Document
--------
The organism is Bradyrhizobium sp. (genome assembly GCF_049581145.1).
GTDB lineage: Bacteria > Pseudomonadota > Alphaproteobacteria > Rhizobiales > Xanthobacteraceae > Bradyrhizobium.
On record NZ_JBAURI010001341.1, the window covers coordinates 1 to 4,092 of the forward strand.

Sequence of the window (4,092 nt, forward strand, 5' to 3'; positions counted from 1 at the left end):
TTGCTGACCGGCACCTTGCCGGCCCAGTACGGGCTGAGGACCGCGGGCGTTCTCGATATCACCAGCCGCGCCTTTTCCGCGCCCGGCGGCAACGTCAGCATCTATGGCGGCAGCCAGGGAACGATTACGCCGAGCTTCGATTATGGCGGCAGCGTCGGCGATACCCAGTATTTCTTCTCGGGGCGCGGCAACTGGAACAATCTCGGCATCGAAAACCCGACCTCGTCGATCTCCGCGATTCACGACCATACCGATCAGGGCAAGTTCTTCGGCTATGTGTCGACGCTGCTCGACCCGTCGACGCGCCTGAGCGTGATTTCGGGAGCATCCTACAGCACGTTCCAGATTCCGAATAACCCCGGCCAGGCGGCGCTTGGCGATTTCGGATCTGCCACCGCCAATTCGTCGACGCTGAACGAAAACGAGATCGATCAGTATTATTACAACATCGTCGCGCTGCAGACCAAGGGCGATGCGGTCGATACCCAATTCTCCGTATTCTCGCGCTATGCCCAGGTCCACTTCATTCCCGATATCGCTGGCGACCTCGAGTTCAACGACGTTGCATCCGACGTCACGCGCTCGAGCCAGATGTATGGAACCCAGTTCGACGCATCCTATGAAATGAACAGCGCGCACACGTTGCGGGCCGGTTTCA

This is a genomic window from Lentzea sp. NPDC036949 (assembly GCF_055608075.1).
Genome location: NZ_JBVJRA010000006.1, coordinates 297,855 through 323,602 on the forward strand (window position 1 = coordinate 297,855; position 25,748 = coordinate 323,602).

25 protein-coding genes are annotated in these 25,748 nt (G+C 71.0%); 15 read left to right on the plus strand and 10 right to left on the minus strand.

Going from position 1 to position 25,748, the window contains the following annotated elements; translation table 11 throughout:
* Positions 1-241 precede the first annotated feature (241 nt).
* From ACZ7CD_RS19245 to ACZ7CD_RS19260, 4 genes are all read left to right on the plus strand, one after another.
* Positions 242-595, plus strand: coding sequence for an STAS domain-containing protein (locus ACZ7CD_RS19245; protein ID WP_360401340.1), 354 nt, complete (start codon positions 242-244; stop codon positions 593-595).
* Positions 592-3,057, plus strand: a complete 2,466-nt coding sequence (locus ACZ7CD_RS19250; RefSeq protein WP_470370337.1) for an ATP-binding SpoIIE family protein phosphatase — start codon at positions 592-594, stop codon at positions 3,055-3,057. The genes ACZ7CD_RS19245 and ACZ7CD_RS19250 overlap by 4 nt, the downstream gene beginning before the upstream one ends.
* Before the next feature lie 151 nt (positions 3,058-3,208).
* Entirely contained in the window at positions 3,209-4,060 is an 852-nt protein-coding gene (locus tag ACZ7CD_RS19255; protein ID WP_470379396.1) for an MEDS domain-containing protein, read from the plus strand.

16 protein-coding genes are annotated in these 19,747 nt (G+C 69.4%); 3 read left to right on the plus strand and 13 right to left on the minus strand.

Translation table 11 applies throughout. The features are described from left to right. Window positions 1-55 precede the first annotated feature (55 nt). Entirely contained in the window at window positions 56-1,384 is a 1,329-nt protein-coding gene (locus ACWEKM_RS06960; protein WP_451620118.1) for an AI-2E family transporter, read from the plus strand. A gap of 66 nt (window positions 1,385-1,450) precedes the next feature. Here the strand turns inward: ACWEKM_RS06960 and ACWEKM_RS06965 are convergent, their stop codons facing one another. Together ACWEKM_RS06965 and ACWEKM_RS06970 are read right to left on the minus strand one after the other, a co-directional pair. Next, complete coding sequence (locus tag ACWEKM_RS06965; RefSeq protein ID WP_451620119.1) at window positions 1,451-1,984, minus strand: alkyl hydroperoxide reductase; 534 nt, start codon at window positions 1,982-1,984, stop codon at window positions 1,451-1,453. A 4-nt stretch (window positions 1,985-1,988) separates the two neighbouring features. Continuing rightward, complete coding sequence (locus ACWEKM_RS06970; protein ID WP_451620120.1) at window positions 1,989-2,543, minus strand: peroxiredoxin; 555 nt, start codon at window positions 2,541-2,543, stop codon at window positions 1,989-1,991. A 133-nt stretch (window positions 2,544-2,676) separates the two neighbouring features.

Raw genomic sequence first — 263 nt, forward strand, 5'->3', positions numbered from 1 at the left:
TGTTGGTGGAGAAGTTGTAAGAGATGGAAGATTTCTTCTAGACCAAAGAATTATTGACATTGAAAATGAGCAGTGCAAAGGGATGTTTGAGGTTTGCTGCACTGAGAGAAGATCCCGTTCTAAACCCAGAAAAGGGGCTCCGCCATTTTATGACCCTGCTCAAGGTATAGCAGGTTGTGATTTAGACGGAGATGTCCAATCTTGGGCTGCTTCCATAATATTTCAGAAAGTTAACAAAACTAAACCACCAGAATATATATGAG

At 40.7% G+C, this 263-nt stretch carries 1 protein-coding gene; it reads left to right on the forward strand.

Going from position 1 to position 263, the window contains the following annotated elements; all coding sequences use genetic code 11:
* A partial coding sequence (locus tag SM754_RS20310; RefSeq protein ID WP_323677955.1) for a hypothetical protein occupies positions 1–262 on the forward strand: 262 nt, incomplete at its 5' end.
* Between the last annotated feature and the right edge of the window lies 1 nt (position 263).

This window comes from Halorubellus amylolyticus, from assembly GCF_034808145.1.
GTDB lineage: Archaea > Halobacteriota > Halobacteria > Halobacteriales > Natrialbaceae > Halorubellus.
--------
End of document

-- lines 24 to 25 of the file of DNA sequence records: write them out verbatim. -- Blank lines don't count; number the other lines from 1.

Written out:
This window comes from Halorubellus amylolyticus, from assembly GCF_034808145.1.
GTDB lineage: Archaea > Halobacteriota > Halobacteria > Halobacteriales > Natrialbaceae > Halorubellus.